Paul Swainson is the Head of PT at Future Fit Training, the first ever training provider to win Training Provider of the Year for two consecutive years. With over 15 years experience as a personal trainer and tutor, Paul is a highly respected advocate of the need to raise standards of PT training across the industry and has been instrumental in Future Fit’s acclaimed ‘Raising the Bar’ campaign.
We spoke to Paul about the most important attributes to look for when recruiting a personal trainer
When it comes to qualifications, the more doesn’t always mean the merrier. You need to check that the candidate has trained with a reputable provider, has completed both practical and theoretical parts of the course and has relevant case studies to back up their knowledge and demonstrate their ability. Added extras, such as courses in psychology, behavioural change or coaching, can be a real bonus as their importance is gaining greater recognition throughout the industry and will be invaluable to enhance the PT experience.
It sounds obvious, but a personal trainer needs to be able to get along with all your members and be approachable, so why not put this to the test. Add a practical element to the interview and ask the candidate to walk the gym floor, getting to know your members. Before recruiting a personal trainer, observe how comfortable they are in the gym environment and gauge their ability to build a rapport with members of varying ages and backgrounds. You can usually trust that their technical competence is of a good standard, but in terms of the softer skills which are harder to teach, there’s no better way to judge than by having them show you.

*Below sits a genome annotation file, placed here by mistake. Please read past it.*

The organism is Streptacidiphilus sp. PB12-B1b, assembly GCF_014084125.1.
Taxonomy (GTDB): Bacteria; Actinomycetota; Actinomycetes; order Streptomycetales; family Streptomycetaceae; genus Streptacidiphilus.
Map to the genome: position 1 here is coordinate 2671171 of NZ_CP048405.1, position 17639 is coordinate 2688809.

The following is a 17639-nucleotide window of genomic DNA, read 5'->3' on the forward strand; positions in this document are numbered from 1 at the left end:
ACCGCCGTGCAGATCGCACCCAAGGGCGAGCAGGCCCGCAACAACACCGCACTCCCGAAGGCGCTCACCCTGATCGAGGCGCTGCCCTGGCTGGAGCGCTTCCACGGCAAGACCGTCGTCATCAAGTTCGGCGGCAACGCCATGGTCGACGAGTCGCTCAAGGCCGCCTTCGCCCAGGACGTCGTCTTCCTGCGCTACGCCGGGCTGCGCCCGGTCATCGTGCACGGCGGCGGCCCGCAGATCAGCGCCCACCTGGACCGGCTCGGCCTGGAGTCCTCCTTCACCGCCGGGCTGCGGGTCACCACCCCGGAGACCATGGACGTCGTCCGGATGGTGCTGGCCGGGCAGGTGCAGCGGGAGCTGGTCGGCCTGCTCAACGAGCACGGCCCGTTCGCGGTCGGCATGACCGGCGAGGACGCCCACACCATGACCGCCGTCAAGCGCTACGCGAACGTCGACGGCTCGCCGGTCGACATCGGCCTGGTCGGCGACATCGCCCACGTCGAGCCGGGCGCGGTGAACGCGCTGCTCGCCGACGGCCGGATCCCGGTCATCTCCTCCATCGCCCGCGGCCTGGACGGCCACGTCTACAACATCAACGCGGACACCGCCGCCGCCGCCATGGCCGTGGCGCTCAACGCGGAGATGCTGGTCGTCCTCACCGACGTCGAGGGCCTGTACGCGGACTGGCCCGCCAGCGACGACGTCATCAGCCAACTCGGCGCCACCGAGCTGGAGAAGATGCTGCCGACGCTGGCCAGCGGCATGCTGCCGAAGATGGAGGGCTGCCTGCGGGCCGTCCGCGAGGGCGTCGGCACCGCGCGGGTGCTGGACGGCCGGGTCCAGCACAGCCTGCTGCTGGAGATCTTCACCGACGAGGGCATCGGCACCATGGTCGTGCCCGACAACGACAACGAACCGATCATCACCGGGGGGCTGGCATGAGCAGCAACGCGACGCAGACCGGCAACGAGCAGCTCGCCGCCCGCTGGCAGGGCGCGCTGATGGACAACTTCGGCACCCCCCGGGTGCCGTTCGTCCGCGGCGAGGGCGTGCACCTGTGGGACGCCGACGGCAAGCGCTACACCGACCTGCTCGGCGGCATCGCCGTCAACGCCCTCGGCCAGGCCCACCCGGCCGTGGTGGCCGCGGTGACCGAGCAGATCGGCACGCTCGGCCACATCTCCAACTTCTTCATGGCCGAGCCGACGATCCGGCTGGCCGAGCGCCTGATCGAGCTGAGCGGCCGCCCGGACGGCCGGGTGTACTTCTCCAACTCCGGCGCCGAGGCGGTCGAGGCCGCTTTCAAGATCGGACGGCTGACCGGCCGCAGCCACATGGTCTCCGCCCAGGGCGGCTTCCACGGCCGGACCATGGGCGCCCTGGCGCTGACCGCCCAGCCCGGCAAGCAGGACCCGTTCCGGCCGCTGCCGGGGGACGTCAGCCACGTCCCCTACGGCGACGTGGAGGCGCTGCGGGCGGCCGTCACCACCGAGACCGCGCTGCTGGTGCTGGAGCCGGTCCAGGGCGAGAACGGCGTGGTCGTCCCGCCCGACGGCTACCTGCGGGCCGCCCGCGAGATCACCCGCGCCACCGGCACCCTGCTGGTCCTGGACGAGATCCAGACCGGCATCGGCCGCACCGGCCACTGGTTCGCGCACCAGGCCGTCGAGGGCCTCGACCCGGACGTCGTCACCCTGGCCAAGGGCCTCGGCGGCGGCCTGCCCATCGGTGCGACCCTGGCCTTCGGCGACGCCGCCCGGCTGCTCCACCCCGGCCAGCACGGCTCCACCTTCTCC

Passion and enthusiasm is a must for any new trainer. They shouldn’t just enjoy exercising personally, but must love the feeling of helping others, and being part of a client’s journey to reach their goals. They should understand that fitness isn’t an ego driven business and they need to be in the mindset of helping others to progress, no matter the rate. This should transfer into their own work ethic too. With such a fast-paced industry, and trends that come and go, it is important that they acknowledge the importance of CPD and are eager to develop and add to their skillset by learning from different people and situations.
A business mind:
Hiring trainers with business acumen is extremely valuable – if they understand the importance of being a salesperson and are knowledgeable in the art of running a business, you can trust they will be driven to succeed within your facility. Try asking prospective employees to outline a plan of how they will build their own brand, what sort of audience they will target and how they will attract new clients. If they can demonstrate this, you will know they are switched on and well-equipped to build a client base.
In every gym, there will be a range of members of different fitness levels with varying goals. The trick to recruiting a personal trainer is to look out for specialists and experts in specific areas so you can bring together a team that can cater for everyone’s needs. Ask yourself, what does this person bring to the table that I don’t already have in my facility and what sort of client would they attract? Would you workout with them? Would you recommend them to your mum or the rising athletic star training at your facility? If they can bring something new to the table, such as a personality trait, specialised qualification or in-depth industry knowledge and experience, then you know they are worth the call-up.